The alliance. (Lincoln, Nebraska) 1889-1889, October 26, 1889, Image 1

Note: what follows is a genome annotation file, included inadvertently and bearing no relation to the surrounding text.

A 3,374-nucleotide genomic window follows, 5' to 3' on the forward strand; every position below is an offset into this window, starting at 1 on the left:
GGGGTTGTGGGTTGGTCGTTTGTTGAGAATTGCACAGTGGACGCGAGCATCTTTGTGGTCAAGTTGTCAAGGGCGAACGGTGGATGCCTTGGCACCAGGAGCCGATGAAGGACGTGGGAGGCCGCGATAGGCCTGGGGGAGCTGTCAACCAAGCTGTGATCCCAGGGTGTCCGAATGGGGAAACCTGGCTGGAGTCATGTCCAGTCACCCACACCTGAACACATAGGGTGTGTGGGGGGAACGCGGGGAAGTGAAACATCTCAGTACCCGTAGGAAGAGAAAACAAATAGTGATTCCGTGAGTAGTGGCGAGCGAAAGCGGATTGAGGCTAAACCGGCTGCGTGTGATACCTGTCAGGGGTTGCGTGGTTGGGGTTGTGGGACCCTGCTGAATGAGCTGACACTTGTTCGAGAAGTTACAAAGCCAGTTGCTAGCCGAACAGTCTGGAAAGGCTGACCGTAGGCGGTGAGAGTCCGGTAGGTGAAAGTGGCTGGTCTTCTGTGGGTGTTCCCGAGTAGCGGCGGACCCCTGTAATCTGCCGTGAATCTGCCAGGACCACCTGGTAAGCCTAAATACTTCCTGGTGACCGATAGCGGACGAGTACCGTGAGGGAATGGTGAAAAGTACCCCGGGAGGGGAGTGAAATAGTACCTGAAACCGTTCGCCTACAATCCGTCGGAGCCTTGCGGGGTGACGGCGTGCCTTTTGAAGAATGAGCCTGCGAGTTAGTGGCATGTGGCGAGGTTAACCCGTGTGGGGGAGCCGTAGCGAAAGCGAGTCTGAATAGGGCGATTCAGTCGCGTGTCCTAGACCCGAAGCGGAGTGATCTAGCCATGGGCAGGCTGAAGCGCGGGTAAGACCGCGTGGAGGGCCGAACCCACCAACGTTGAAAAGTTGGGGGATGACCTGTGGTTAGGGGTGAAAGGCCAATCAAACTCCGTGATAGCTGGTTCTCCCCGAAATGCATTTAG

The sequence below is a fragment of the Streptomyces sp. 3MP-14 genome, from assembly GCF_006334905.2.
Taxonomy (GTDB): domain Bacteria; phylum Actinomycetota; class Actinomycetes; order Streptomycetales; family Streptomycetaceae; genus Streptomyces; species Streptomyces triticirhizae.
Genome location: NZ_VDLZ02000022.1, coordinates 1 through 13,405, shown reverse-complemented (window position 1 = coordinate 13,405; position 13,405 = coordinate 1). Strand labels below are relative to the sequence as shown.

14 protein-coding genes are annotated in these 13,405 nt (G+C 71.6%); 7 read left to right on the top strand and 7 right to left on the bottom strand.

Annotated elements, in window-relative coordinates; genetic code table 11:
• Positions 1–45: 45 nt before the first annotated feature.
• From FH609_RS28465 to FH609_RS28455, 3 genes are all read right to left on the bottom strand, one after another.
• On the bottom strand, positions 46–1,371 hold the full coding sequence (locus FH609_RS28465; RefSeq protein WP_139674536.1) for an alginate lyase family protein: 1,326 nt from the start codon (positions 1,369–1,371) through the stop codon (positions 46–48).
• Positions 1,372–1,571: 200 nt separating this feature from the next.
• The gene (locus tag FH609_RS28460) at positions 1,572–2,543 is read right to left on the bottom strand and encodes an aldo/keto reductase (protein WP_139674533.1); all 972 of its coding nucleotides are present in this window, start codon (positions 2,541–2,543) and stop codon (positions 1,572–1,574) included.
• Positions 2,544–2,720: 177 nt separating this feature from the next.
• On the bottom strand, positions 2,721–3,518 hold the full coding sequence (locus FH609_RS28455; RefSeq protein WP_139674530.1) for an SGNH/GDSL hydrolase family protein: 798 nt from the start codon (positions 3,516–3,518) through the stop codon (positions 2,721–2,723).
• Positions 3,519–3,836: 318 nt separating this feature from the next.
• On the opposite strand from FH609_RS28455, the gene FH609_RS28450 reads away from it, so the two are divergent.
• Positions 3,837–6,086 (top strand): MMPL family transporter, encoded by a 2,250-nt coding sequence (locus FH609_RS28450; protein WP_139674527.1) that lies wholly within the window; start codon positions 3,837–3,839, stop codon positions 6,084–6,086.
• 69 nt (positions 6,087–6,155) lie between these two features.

OFFICIAL ORGAN KEBIUSKA &1.G0 PEB YKAIi . IN ADVANCE. 7 LIANCE STATE FARMERS' ALLIANCE. I l "THERE IS NOTHING WHICH IS HUMAN THAT IS ALIEN TO ME" Terence. LINCOLN, NEBRASKA, SATUED AT, OCT. 26,1889. NO. 19. VOL. I. B fc 1 r THE ALLIANCE. PUBLISHED EVERY SATURDAY MORNING. BY TIIE ALLIANCE PUBLISHING CO. BOHANNAN BLOCK, Lincoln, - - - Nebraska. J. BURROWS, : : Editor. J, M. THOMPSON, Associate Editor. All communications for a5f' ?25&d be addressed to THE ALLIANCE PLIlLISH 1NG CO., aud all matters pertaining to the Farmers Alliance, includitg subscriptions to the papc. to the Secretary. Notice to Subscribers. expirations. As the easiest and cheapest means of noti fying subscribers of the date of their expira tion? wo will mark this notice with a blue or red rencil on the date at which their sub scription expires. We will send the paper two weeks after expiration.. If not renewed by that time it will be discontinued. SUBSCRIBE FOR The Alliance! -00- THE FARMERS' OWN PAPER ! -00- Magniflcent Premiums ! 00 Tiie Alliance has been started as the official organ of the Nebraska State Farmers' Alliance. It has already taken a high place among the papers of the country, and is gaining patron age which promises to make it a bril liant success. It will be conducted SOLELY IX TIIE INTEREST OF THE FARM ERS AND LABORING MEN OF TIIE STATE AND NATION. J. BURROWS, its Editor, is President of the National Farmers' Alliance, and Chairman of the Executive Committee of the Farm ers' State Alliance. He has had long experience in newspaper work. He will bring to his aid able'men in differ ent spheres of thought, and w ill make The Alliance one of the ablest pa pers in the west. The Alliance will be absolutely FEARLESS AND UNTRAMMELED in the discussion of all public ques tions.- Its publishers will accept no patronage from corporations that will embarrass their free expression of opinion upon all topics. NO MONEY WILL BUY TIIE OPINIONS OF THIS PAPER. the ALLiAJSUJi win be lound in the front ranks of the opposition to all trusts and combinations to throttle com petition, and extort from the producers and laborers the lion's sharelof the fruits of their toil. We shall advocate the tree coinage of Bilver the same as gold, and its re storation to its old time place in our currency; The issue of all paper money direct to the people on land security, and an increase of its volume proportioned to increased production and population: Government ownership of railroads; The U. S. postal telegraph; The restriction of land ownership to the users of land, and its reasonable limitation; The exclusion of alien landlords; The election of U. S. Senators by a direct vote of the people; And all other reforms which will inure to the benefit of the Farmers and Workingmen. MR. BURROWS was the first man to officially propose the union of the Northern and South ern Alliances into one body; and the first to propose the formation of a Na tional Business Committee.which prom ises to develop into one of the large st co-operative enterprises in the world. " Now Brother Farmers and Working men, it remains for you to prove that the often-made assertion that you will not stand bv your own friends, is false. We appeal to you for support. Give us your support and we will give you a grand paper. Every member of the Alliance, and every Farmer, should make the suc cess of this paper HIS OWN INDI VIDUAL CONCERN. We want an agent in every Alliance in the North. Terms, Single Subscriptions $1.00 per year, invariably in adyance; or, Five yearly Subscriptions Four Dollars. Canvassers wanted. SEE OUR MAGNIFICENT PRE MIUM OFFER in our advertising columns. All kinds of Job Work Promptly and neatly executed at rea souable prices. Particular attention given to Alliance work. Address, Alliance Pub. Co Lincoln. Neb A .new Trinity. Church Howe, rp n r i -r rt J.OH1 .aiajors ana John b. btull are stumping Nemaha county together. Tom Majors has been considered heretofore half-way respectable. He has most of the time been in onnosition to Clmroh J. x Howe. In this campaign he is sand wiched between two of the vilest politi eal knaves in the country, and expects " to benefit by the association. ' A viler political trinity was never organized. If these men elect a treasurer the public funds of Nemaha county will be at the service of the corporations in the next state campaign. The people of Nemaha county know this well enough, and therefore will vote with their eyes open. Our Ships That Can Never Come In. Ob, wondrously fair are the Islands of Rest The islands we never have seen But we know they are smiling out there in the West, The! r valleys all glowl ng 1 n gree n. No cloud ever crosses their tropical sky. They know naught of sadness or sin, At rest in their harbor, all peacefully He Our ships that can never come in. There dwell thefair faces our fancies may see, With eyes of the tenderest blue, That come in our slumbers to you and to me. In dreams that can never come true. We joyfully greet them, nor wish they were here Midst earth's ceaseless sorrow and din. They are blissfully guarding the hopes that are dear Our ships that never come in. Manderson's Melancholy. Good-by, certificate, Good-by! i This parting brings a deep-born sigh. I never wanted you at all ; Still I'm regretting your recall. And to my mind the thought will come, Four thousand is a nice little sum. I've always had a gnawing fear I eouldrit read my title clear; Still, bad the public shut its eyes, I might have caught your pretty prize. I very frequently have pressed The inside pocket of my vest, And wished with tintings of despair I had the smn you called for there. Thoujh Tanner meant well, I confess He's made a rather sorry mess; And since this thing began I've feared My popularity is "queered." But Tanner's honest so is Ben We all of us are honest men. And thus I gladly let you go, Because the people will it so. No one our motives dare impeach. WE NEVER TAKE WHAT'S OUT OF REACH ! Chicago Herald. EDITORIAL. THE TAXATION OF FRANCHISES. Taxation on the Lines of Least Resist ance. While a surplus revenue is accumu lating iu the treasury it would not seem necessary to seek new points upon which to apply taxation. But it is de sirable to impose all taxes upon the lines oi least resistance that is upon lines wnere they will he least ielt as a burden by the people. The principle which seems to have become quite firm ly established of taxing a portion or all of the people for the benefit of another portion of them, through the tariff, is un-American, inasmuch as it is unequal in its operation. As it is stimulated by special interests it becomes unjust and oppressive; and the day will never come when a fair system of. taxation, which will bear equally upon all classes, can be evolved out of it. An income tax is advocated because it tends to place taxation upon those who are most able to bear it. But it cannot be fully commended as placing taxation equally upon all classes ac cording to their wealth and the protec tion they receive. When lines of resist ance are considered its objectionable teatures are at once seen, it is an odious and inquisitorial tax, and would cause immense friction in its collection. -me uwiav scneme 10 lay au laxes upon land values is under discussion If it would accomplish half that its ad vocates claim it ought to be adopted at once. lint it is not clear that it would do so. The tariff tax is imposed to nro- tect. The single land tax would be im A- JL posed to destroy private ownership of and. Both of these motives are for eign to the legitimate purpose of taxa tion. This is to raise a revenue for the actual necessary expenses of govern ment. The single land tax will prima rily transfer all taxation upon consump tion, and to that extent diffuse it equally through all classes. Under that system if a citizen could get along without consuming anything he could evade all . 1 - 1 i taxation, uniess ne happened to be a tiller of the soil. But as all taxes are paid out of current business and cur rent production, and not out of accu cumulated capital, ultimately the single tax would fall upon production. Car ried to its final analysis, it would rest upon .the actual producers of wealth from the soil. Hence this tax. instead of being levied upon lines of least re sistance, would impose an unusual aud unbearable burden in fact all the bur aen oi taxation upon one class, viz: the actual soil tillers. We . will not deny that the land be longs to the community, and that its value is created by the community, and that in an abstract sense it would be just for the community to confiscate this value, as the single-taxers propose. But there are other values which the ' com munity have created, the right of the community to which is undisputed, and which could be taxed, or retained and used for purposes of revenue, with per fect justice, and without radically chang ing long-established institutions. These values consist of franchises. The value ot franchises arises exactly as rent arises, Casper for member of congress, and in from aggregations of population and the state vote for John H. Ames for su their growing needs. The state of Illi- preme judge. If you cannot do this, ,nois affords one excellent example in the Illinois Central railroad of revenue uerivea irom a irancnise. isy the re- A J 11 teniion oi a small per cent oi the gross receipts of that road, Illinois is almost relieved from a state tax. There can be no tax devised that would diffuse its burden so equally and so imperceptibly over all classes of the people as a tax upon the gross receipts of railway, ex- press and telegraph companies. Like Mr. George's land tax, it would collect itself. : Unlike that tax. it would not ho. necessary to impose a great burden to gain a small revenue. Its extent couia be graduated according to need; and as business increased ks burden could be diminished. With the Henry George tax increase of values must increase the imposition. The purpose of the tax be ing to destroy speculative rent, the vol ume of the tax must all the time ad I vance as rent advances. But suppose, instead of relinquishing its own property, the public franchises, into the hands of corporations or indi viduals, and then taxing them, the com munity retains original possession and uses them for the purpose of defraying the expenses of the government. The city of Lincoln has granted that is given away franchises which, properly administered by the city government, w ould defray all its expenses, and in time lay out parks and adorn them, es tablish libraries and endow schools. These franchises go to enrich a few fa vored individuals, and build up monop olies which are grevious burdens. Cer tainly, with'all our boasted progress our ; methods are full of unreason, and far behind what our intelligence and our civilization demand. The same is true of the state and the nation. If they used their own wealth for the benefit of the whole people, instead of conferring it as a bounty upon special classes" much of the injustice of privilege would disappear, and the burden of taxation be lifted. HOW SHALL WE VOTES . This is the time of year when great solicitude is felt about the welfare of the farmers. In the opinion of most of professional politicians and all of the candidates, it is important that the farmers' interests should receive more looking after by our legislative solons, and that he is entitled to a much higher place in the government than he actu ally receives; and each one of these can didates and professionals is just the man to accord these high privileges if he can get the opportunity. And he will remain steadfast in that opinion until after election. But as a prelimi nary to entitle the farmer to this char itable consideration he must "stick by the party" and "vote the straight ticket." President Elliott, long a republican, then a. mugwump, and now declaring his adhesion to the democratic party, declares that every man should join one of two leading parties, and his failure to do so is evidence that he is without political convictions. -A fervid republi can county boss in southern Kansas de clared last week that a desertion of his political party wras as much a crime as a desertion of his colors in time of bat tle by a soldier. Both of these posi tions are radically wrong. With all men of honor adhesion to a party im plies acceptance of the rule of the ma jerity in, that party, and a support of the candidates and principles which have the approval of that majority. The man wrho remains in a party, and at the same time stabs its candidates and op poses its declarations, is a traitor in the house of his friends, and will receive the contempt he deserves. If corrupt men and bad counsels are approved by the majority, the only manner in which a self-respecting man can assert his manhood is by withdrawing from the party and opposing it until better coun sels prevail. Nearly all the corrupt practices, credit mobilier steals and vile judicial decis ions have been made possible by en forcing the dogma that men must vote the straight ticket, no matter if a yellowr dog was nominated. Per contra, every reform that has been accomplished, and every advance that has been made to wards a higher civilization and better political methods has been brought about by men who broke the shackles of party and repudiated the domination of the caucus. If the opposite principle nau prevailed L,oveiov would have re mained silent, and Wendell Phillips and Wm. Loyd Garrison been smothered beneath a party majority. .No. Xrue manhood and the sturdy independence that makes a free people demands the independent voter. JS'o man who is imbued with the spirit of a Hampden can subordinate his con science to a political caucus. J.ne approaching election oners a case peculiarly in point. The republican candidate for Supreme Judge is the creature of the railroad power of this state. Were he pure as the driven snow. and as deaf to the voice of corruption as the sphinx, no self-respecting citizen who is opposed to the domination of corporate power can give him his suf frage. Such men owe it to 1 themselves and to their state and county to rebuke the power that placed Mr. Norval in nomination. Though their rebuke may have no practical effect, they will at least preserve their own self-respect. In the Second district vote for C. D. abstain from voting, and then you will have no blood on your skirts. All Eights Reserved. Senator Stewart says that when the government DC" BCluw a qua.. sauuu w iu.u it ought to guarantee him enough water for irrigating purposes. So it had. Turn about is fair play, j That is what it has been doing in the case of franchises given to corporations I for the tast twentv vears. "SPLENDID FINANCIERING." "The New York money market has been a little tight. I , Notwithstanding Bradstreet's improving business, money on call has brought from 8 to 20 per cent of late. Mr. Secretary of the Treas ury went down to New York the other day, and just to ease the money market, bought seventeen mijljon dollars worth of bonds, for which he paid twenty mil lions of dollars. Every little whipper snapper of a machine paper in the country has been laading Mr. Windom j for this transaction. "What splendid j financiering," etc., etc. Let's see about it. In considering financial transactions it is proper to be gin at the beginning.- - If the purchase of seventeen million - dollars' worth of bonds for twenty million dollars would relieve a stringency, the leaving of the twenty millions in the hands of the peo ple would have prevented it, would it not? If this twenty million dollars had been left in the hands of the people, where it belonged, instead of paying seventeen million dollars of three per cent debt, it would have paid twenty million dollars of ten, per cent debt. The actual loss to the people in this brilliant financial transaction includes the three million bonus given to bond holders, and the unpaid 7 per cent on the unpaid .twenty millions of ten per cent debt, and amounts in all to about eight million dollarsdead loss. From the financiering that creates a stringency by locking up the people's money, and then relieves it by paying twenty per cent bonus on bonds on which the government has an option, - New Decision Bearing on the Beef Combine. The Iowa supreme court has just de cided a whiskey case in which the prin ciple embraced by the decision of the Minnesota court in regard to the beef inspection lawr is involved. The decis ion is that the constitutional right , of the United States government to regu late inter-state comme"ce ceases as soon as the goods reach their destination at which point the state Iniay at once take the goods out of the hands of the car rier and destroy them. This principle must apply to all goods as well as whis- key. It is in accord -'with common sense and sound principle! It is exactly in accord with the position we took a few weeks ago, when commenting on the Minnesota decision. " The opposite principle, which it was claimed by the Bee that the Minnesota: decision estab lished, would absolutely destroy every vestige of state power to regulate or prohibit the sale of any article, or to protect its citizens from adulterations and frauds. Under the Iowa decision an inspec tion of cattle on the hoof at the place of slaughter may be made legal, and the importation of dressed beef indirectly prohibited. While the state may not prohibit its importation, it has the un doubted right to regulate its sale, or prohibit it altogether if it so chooses. THE CURRENCY Q L ESTION. The prominence which leading pa pers are giving to the currency ques tion fully justifies the memorial on that subject which was issued by the State Alliance last winter. The position of this memorial wras that a large and con tinuous increase of population and pro duction demanded a corresponding in crease of money, the agency for ex changing products; and it showed that, instead of such increase a large decrease had taken place The bankers' convention at Kansas City practically admitted the truth of these propositions, and that the country had reached such a condition of pros tration from that cause that relief was sorely needed. But it did not possess smncient statesmansnip to lormuiate a plan of relief. The scheme that, was proposed by Mr, St. John, of retiring the greenbacks and increasing the sil ver coinage to four millions per month, has been rejected by the Central Execu tive Committee So, this great combination of bankers these men of "brains" who, with their money, rule this country these men who have fought silver, and by their policy of contraction have brought the country to the verge of ruin meet in convention and fail to offer the country any plan of relief. . The Bee, in an article on "silver and greenbacks," in its issue of the 21st, makes some statements which. Avhile fully in accord with the Alliance me morial, will strike the average gold-bug as rather startling. Speaking of the proposed retirement of the greenbacks, it says, - in the nrst piace it is not nec essary to an improvement of our cur rency to do so, and in the second place the legal tender notes are a part of the circulation which costs the people NOTHING, AND IS EQUALLY SAFE AND SER VICEABLE WITH THE OTHER PART OF TnE circulation." The Bee goes on to say that there is no good reason Avhy the legal tender notes should be retired to give piace to anotner iorm of currency T .1 l which would increase the taxes of the people. 4 This is exactly the greenback people on ground of the this question Thfi. ft h1imir.0d o,i t.aw million doUars of greenbacks supposed to be in existence. They cannot be re tired without a law by congress author lzmg it. No one wants them redeemed, as it is called. The people prefer them to gold. In fact they redeem gold with them every day, if exchanging gold for them is redeeming it. And yet su preme folly the government exchanged its interest-bearing bonds for one hun dred million dollars of gold, as a green back redemption fund, and holds that gold locked up in- the treasury idle, while all industry is languishing for it. If the Bee would progress just a little further, and advocate the release of gold from its idle imprisonment, it would show considerable intelligence. The Bee truly says: "It is necessary to material progress and to the prosperity of the masses of the people that enterprise shall not be checked and curtailed by a contraction of the currency, and the next congress will have no more important matter to consider than that of providing against any reduction in the volume ofthe cur rency." This is all right as far as it goes. But we invite the attention of the Bee to the fact that an enormous contraction, both absolute and relative to production and population, has already taken place, and has nearly throttled all legitimate industry. This contraction must not only be. stopped; but a corresponding expansion take place, to restore pros perity and do justice to the producing masses. RIDING WITH A JUDGE. Monday evening last we had a oosy ride with a district judge. He is a genial gentleman, with a high sense of probity and honor. The conductor came along, and we contributed our paste-board, bought with cash. The judge looked up, the conductor asked his destination, made a memorandum, and passed along. The judge was riding on a pass. This pass is worth to the judge probably . . . i 1 i -a about $300 a year, or upward. .Now we now that judge pretty well, and it is our opinion that if we had a case in his court, and should put $300 in ah envel ope and hand it to him, marked "com plimentary," we would very speedily get into jail. But the other fellow the corporation probably has a case in his court every term. And the sheriff who serves the process, the clerk who makes the docket, the reporter who makes the ecords, all have that little "compli mentary" $300. Add the juror, the as sessor, the legislator, each during his term, and every other business and pro- essional man In the community "bend ng the supple knee" to that artificial person the corporation suing for the same favor. Is it any wonder that the moral sense of the community is blunt ed, and moral standards lowered, when these' tHings are permitted? . KANSAS STATE ALLIANCE. The Kansas State Alliance held its an nual meeting at Topeka, Oct. 2d. One iiundred and thirteen delegates were present. The secretary's report shows the Alliance to be in a very flourishing condition. He says: "The outlook for the Alliance in Kan sas is very encouraging indeed, Since our former report one hundred and forty-five new Alliances have been char tered, and county organizations have been effected in Morris, Bourbon, Otta wa, Norton, Phillips, Rawlins and Chey enne counties; and many other coun ties will organize soon. Our members in many places are reaching out for sub stantial benefits, and co-operative asso ciations and joint stock companies have been formed, and business operations begun. , The state meeting adopted some ring ing resolutions. Among them was one in favor of the Australian voting sys tem. The officers for the ensuing year are, President, I. M. Morris, White City; Secretary, T. J. McLain, Peabody. The delegates to St. Louis are, Pres't I. M. Morris, Secretary T. J. McLain, Dr. G. Rohrer, of Chase; Col. Percy Daniels, of Girard; and Henry Shapcott, of V ellington. The delegates were instructed to fa vor the union of the .Northern and Southern Alliances. SUBSIDIES.,. It would be supposed that a confer ence of all the American states to pro mote trade relations would propose some scheme to remove restrictions upon trade. If there was some natural barrier between this country and South America plans would be suggested to remove it. But as God has established a free water way between them, arti ficial barriers in the form of import du ties have been established, which are as effectual restrictions upon trade as a chain of mountains or an impassable river. And now, instead of removing these unnatural restrictions,and letting trade establish itself, the restrictions are to be preserved, and men induced to surmount them by bounties and subsidies. ; Having taxed commerce to death by a 45 per cent tariff, Jim Blaine proposes to resuscitate it by more tax ation. No comment necessary. Farmers Meeting at Weeping Water, A meeting of the farmers of Cass Co. will be held at Weeping Water on Sat urday, Oct. 26, at 2 o'clock P. MM under the auspices of the Cass County Alli ance. Hon. C. H. Van Wyck and J Burrows will address the meeting. We are informed that a large turn out is expected. . The Lincoln Call (rep.) says, "The grand old party is a grand old fraud i it allows such cheap tools as Norval and Laws to be its favored sons." EDITORIAL CORRESPONDENCE. Winfield, Kansas, Oct: 19, 1889. In response to an invitation from the Cowley County Alliance I left Lincoln Friday morning last to meet with that Alliance here this afternoon. Crossing the state of Kansas from north to south, m a V or vice versa, is a devious tasK, wincn l will not undertake again until the Gulf harbor is completed, whei time cards will be arranged for connections north and south as well as east and west. Be tween Lincoln and Winfield there were four lay-offs, making vexatious delays, viz: at Manhattan, Abilene, strong uy and Newton. ' A zigzag route. Long before reaching Winfield I felt like the old time fox of Kinderhook, didn't know whether I was going on or coming back. But I reached Winfield at last, and found a beautiful little city of fiye or a .m 1i j1 11 six thousand people, built or tne ngni limestone rock common in that part of Kansas! (The city, not the people, built of the rock, I mean.) Broad streets, electric lights, street railways, three great railroads, a surrounding country of unsurpassed fertility all it needs to abound in wealth is a system of irrigation to make it independent of hot winds and brassy skies, and an im proved financial system whichy will make good prices for products. Trade is dull, extremely dull, the weight of debt, forced by low prices and .several years of bad crops, bears heavilj upon the people of this region, as on other re gions where the same conditions exist. But in spite of the load the Kansas farm ers are struggling under, that villianous little devil Jay Gould is in thirstate making propositions for more bonuses for railroad . improvements. At . Fort Scott he wanted right of way through one of their streets, and right of way or a belt line around the city, and one mndred and fifty thousand dollars bo nus, tor which he would make a new connection and build, or let some one j else build, the belt line. When his sa- anship wants to make a trip out west le just picks up one or two such schemes to pay the expenses of his party, and scoop in a few hundred thousand in ad dition. And the poor deluded town boomers fall into his trap, and load their town with bonds so that high rents and axes more than neutralize the doubtful benefit of new railroads. At Winfield I found a large gathering of Cowley county farmers, with their wives and daughters, all members of the Alliance. There were many from neighboring counties also.. President B. i. Clover, of the State Alliance, was present, and presided at the meeting, and the pleasant beaming face of Mrs. Clover added pleasure to the occasion. An unexpected pleasure also awaited me in the meeting with Hon. Ben. Terrell, National Lecturer of the South ern jurisdiction. This gentleman had come straight across the country from North Caaolina to attend this meeting and others in Kansas. He is a man of medium height, with blue eyes and sandy complexion, and a pleasing and cordial address. He was moulded ex actly lor a national lecturer, lie is a most admirable talker, clear, cogent, smiling, humorous. He meets the farm ers on their own level, and pleases, con vinces and instructs them. His whole soul is in the Alliance work, and good will result from his labors wherever he goes. I look forward to the time when he will make a tour of Nebraska. I have never met a more intelligent audience than at Winfield. These Alii ance men and women understand the situation, and fully realize that they must pool their issues and stand together for their interests, unless they would be come entirely subordinated to the inter ests of other combinations. Mr. Terrell made an instructive lec ture in the forenoon. In the afternoon Mr. Burrows spoke, followed by a brief address from Mr. Terrell. All these people are looking forward with great hope to the St. Louis meet ing, when they expect to see the North era and southern Alliances joined in one body. In the southern half of Kansas fal rains have been plenty; the winter w neat is most sown, and much oi it is up and looking fine. J. B A Cereal Mill at St. Joe Over the Left. The manufacturers of cereal pro ducts, such as hominy, pearl barley cracked wheat, etc., apaear to have a trust. A friend informs us that a pri vate enterprise for making these pro ducts was formed at St. Joe. This would be a nice thing for the town and a nice thing for the farmers. When the building was about ready for the machinery jt was found that its manu facturers had been absorbed by a trust No machinery was to be had iu the country. Well, they would go to Scot land for machinery, though it was not as good as the American. But on ex amining into this matter it was found that there was a duty of 80 per cent on such machinery. The building at St Joe is rotting, the labor it would have employed is idle, the farmers have lost their market, and the capitalists have lost their money. Tally, one for the trust and tariff. "LADIES' PREMIUMS. ' We invite attention to our Specia Premiums for ladies. See advertising columns. Corporation-Republican Lying. uThe democrats of Iowa fixed up a little plot with a recent president of the state farmers' alliance to raid the reputation of Senator Hutchinson, the republican candidate for governor. The republicans however nipped the scheme in the bud. They produced document ary evidence showing that the ex-president had within a few weeks strongly en dorsed Hutchinson as the friend of the farmers and all that could be desired, and they made the fact of his purchase by the democrats so patent that he and his allies are covered with general con tempt as with a garment." The lying effrontery of the above from that brass-collared sheet the Lin coln Jouanal is only equalled by the depth of its ignorance about the Iowa Alliance. The Alliance of Iowa, like that of Nebraska; is a non-par tizan body. Its support of or opposition to a candidate is based solely upon his rec ord as a friend of the farmers, or other wise, and his personal fitness for posi-. tion, and not at-all upon his party affili ations. The railroads of Iowa defeated Gov. Larrabee in convention, and nom inated Mr. Hutchinson. Investigation of the latter's record showed that through all his public career he had been a facile, though obscure, tool of the corporations. Mr. Ashby, never a president, but now and for some time past, state lecturer of the Iowa Al liance, published this record, and ad yised the members of the Alliance to defeat Mr. Hutchinson; and defeated he will be. The railroad organs have no resource in the truth; so they are covering Mr. Ashby with abuse, and spreading the a a tm m 1 J 1 A . 11 A. vile taiseuooa uiai ne nas ueen wouguv by the democrats. In other words. they appeal to the partisan tie and party fidelity to save their caudidate, in a con test in which no partisan issue is at stake, but where the fight lies solely be- ween the corporations and the people. Will the people be hoodwinked any long- by this kind of stuffy These lying Railroad-republican vil- ains can rest assured mat tne Mate Alliance of Iowa is back of its State ecturer; and they had better pull Mr. Hutchinson off the track, and put a reputable man in his place; for salt petre won't save him. Snoirr of Cars. A Chicago dis patch of Oct. 21 says: "A careful canvas failed, to-day, to find a solitary Chicago road, bound in any direction, which was itot com plaining of a scarcity of cars. The least shortage was 500 cars on any line, and the Pennsylvania was 2,500 short.' In view of the fact that the grain re ceipts last week were over 3,000 tons short of the receipts for the corre sponding week of 1888, and the gross receipts at Chicago almost exactly the same, this shortage of cars would seem remarkable. It proves that railroad officials are interested in buying grain , and that they are in a conspiracy to force the price still lower. They know that the farmers cannot haul their their grain to Chicago in wagons, and the take this method to glut the eleva tors and make money scarcer, so as to buy the grain at still lower prices. And every paper that helps spread this lie about the scarcity of cars is either the willing tool or ignorant dupe of these plundering operators. HOW TO ORGANIZE. The following from the Iowa Home stead is exactly applicable to Nebraska. Therefore we adopt it, and recommend action in accordance with it. A great many Alliances should be organized before the winter sets in. The counties that have county "Alliances should at once put an active, energetic man, who is enthusiastic for the Al liance, Id to the field as county organizer. The local Alliances should always have their eyes open to find favorable local ities in which to organize new Alliances es. When they find such a neighbor hood they should appoint a committee to arrange the time and place for the meeting, and should instruct the com mittee to call the meeting and prop erly notify those living in the locality. If there be a county organizer, he should be notified of the meeting and invited to be present Mid help in the work of organizing. But no locality should wait to be orgrnized. Let the man who feels an interest in having a good, live farm organization in his neighborhood call a meeting for the purpose of organ izing. Then let him send to the State Secretary for constitution, blank appli cations, etc. If there be an Alliance near enough invite some of the mem bers to assist,orif there be a county or ganizer, send an invitation for him to be present. But do not wait for anyone. Go ahead. Elect a chairman and sec retary as temporary officers. Have the constitution read and such other litera ture as you mav have bearing upon the organization. Call upon those present for a brief disscussionof the benefits of organizing, and the advisability of or ganizing then and there. Then let the secretary enroll those who will become charter members. If sufficient names be obtained to secure a charter, proceed to elect officers, chooe a name, and fill out the application according to the blank. Adopt the State and local con stutition by a vote. Appoint such a com mittees as may be needed. There is no civil township in Iowa where an Alli ance should not succeed, and succeed well. Where an Alliance succeeds it means a bettering of farm conditions iu every line. Therefore organize. It is said that natural gas has; been discovered at Chicago. Probably the World's Fair Correspondence Commit tee has sprung a leak.